BRIDGEPORT -- Emergency medical technicians were baffled Tuesday when 22 people had to be hospitalized for various alcohol-related reasons during and after an Avicii concert at the Webster Bank Arena.
The number of those hospitalized after being entertained by the up-and-coming Swedish electronic musician was more than any local concert in recent memory, according to a spokeswoman at St. Vincent's Medical Center, which treated and released 12 patients.
"I can't remember a concert like this with so many," said spokeswoman Lucinda Ames.
All 12 of the concertgoers brought to St. Vincent's were treated and released, Ames said. Bridgeport Hospital had 10 people from the concert receiving treatment in its emergency department, according to spokesman John Cappiello. All but one had been released by Wednesday morning "and the last one will be leaving soon," he said. "Nobody had to be admitted."
Although EMTs had their hands full throughout the evening, police said no one was arrested. Nothing about Avicii, a Grammy-winning electronic musician from Sweden, would draw a crowd more likely to drink or use drugs, said Ross Atamian, spokesman for Midnite Society, the promoter. "At any live event you run the risk of that happening," he said.
But drunkeness and drug use have occurred in large numbers at past Avicii shows.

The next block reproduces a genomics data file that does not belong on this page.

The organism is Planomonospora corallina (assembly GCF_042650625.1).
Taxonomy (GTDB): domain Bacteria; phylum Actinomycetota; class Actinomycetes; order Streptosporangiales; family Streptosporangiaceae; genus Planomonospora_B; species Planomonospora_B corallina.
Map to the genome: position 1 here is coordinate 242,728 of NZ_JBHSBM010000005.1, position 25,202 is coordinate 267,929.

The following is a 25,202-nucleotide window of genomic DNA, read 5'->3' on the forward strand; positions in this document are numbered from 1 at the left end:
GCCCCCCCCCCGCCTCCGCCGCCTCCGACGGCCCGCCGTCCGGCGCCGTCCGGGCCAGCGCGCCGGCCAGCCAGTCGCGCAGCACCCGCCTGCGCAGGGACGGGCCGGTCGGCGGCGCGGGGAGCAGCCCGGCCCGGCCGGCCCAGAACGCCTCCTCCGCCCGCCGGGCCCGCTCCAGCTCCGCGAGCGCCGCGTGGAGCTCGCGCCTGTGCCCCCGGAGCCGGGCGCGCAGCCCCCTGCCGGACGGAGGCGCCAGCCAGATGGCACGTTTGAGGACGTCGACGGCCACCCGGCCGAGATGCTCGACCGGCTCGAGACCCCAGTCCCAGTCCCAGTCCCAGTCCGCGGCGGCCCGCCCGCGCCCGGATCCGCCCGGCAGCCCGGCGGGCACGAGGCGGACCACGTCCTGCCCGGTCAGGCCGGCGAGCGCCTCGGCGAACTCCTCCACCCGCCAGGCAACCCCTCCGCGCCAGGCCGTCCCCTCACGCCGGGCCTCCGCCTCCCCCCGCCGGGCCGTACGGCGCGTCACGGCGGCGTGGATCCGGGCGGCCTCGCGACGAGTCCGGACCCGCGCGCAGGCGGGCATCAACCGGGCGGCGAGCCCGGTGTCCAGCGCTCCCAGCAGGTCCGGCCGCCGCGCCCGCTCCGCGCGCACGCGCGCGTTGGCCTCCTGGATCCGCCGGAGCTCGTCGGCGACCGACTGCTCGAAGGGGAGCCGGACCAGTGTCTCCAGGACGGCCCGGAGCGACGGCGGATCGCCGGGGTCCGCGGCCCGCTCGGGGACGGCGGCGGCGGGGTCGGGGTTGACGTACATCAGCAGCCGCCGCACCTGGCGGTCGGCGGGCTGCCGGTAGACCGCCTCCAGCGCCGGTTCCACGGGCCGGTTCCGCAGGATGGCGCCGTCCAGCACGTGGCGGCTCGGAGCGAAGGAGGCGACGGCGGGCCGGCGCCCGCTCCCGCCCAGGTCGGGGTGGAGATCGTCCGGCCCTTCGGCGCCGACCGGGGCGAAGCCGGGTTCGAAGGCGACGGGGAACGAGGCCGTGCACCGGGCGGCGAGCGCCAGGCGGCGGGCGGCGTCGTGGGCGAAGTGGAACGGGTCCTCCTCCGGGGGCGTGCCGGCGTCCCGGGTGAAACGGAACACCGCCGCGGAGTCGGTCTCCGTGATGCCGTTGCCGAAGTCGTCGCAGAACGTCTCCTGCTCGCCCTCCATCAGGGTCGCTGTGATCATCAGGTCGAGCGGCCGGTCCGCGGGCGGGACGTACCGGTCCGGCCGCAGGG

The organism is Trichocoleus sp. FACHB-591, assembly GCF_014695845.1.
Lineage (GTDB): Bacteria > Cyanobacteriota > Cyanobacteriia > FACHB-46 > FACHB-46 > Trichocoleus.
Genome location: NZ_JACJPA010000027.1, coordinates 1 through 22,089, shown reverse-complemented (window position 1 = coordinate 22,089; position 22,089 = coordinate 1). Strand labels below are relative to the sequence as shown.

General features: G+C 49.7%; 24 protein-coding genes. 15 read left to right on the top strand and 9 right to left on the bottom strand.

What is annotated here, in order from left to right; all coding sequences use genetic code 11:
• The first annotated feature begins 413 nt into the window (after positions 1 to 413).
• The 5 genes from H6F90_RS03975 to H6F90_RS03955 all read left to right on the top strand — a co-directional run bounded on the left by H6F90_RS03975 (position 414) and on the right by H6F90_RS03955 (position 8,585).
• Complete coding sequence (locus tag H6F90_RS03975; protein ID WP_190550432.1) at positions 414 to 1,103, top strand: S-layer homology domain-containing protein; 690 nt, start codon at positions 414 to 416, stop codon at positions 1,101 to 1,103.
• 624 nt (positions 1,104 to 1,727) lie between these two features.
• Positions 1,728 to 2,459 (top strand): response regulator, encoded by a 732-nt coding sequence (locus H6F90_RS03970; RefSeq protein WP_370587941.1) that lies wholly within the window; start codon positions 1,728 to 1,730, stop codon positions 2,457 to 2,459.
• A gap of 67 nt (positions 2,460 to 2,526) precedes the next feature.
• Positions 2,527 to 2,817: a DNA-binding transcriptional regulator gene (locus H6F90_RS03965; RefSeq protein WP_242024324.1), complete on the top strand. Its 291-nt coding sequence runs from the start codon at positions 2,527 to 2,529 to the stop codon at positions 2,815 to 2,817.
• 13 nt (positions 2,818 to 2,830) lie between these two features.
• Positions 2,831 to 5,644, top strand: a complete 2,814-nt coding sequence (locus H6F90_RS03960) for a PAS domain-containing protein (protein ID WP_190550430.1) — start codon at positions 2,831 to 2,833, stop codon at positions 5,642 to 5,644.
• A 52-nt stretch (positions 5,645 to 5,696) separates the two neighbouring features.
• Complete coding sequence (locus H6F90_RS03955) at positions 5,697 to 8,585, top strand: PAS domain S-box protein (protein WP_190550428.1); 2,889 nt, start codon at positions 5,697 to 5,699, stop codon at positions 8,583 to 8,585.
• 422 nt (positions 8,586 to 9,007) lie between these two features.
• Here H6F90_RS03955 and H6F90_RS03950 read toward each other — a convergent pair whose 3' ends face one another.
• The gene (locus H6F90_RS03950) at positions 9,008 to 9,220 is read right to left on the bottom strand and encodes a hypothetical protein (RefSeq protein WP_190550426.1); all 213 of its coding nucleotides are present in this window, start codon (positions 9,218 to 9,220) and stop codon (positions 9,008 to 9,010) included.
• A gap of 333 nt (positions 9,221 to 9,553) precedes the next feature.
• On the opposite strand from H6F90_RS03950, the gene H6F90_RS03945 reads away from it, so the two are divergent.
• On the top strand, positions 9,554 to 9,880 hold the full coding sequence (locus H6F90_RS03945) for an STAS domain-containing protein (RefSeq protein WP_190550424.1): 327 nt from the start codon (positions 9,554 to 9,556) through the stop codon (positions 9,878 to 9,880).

There were 34 arrests at his concert at the University of New Hampshire in Durham, and the same number at a November show at Penn State, according to local news accounts of the concerts. Most of the arrests were for public intoxication.
Bridgeport police did not immediately provide the number of arrests during the Avicii concert. By way of comparison, there were 45 arrests over the Gathering of the Vibes in Bridgeport last summer, an event that stretches out over four days and draws tens of thousands.
The promoter said the level of security was appropriate for Avicii's Bridgeport show. "We had our own security, the venue had security and the police were there," Atamian said. "We were fully compliant with everything."
Arena spokesman Mike Foley said the promoter and the arena each had security staff at the event and Bridgeport police were also present.
There were two bars serving draft and bottled beer, mixed drinks and wine -- one on the Arena's third level and one on the first, said a representative of Centerplate, the building's concessionaire. "We carded everyone," the Centerplate spokesman said. "In my opinion a lot of people had already been partying and tailgating when they showed up."
Atamian said that the show was not sold out, though others said that the floor area was full.
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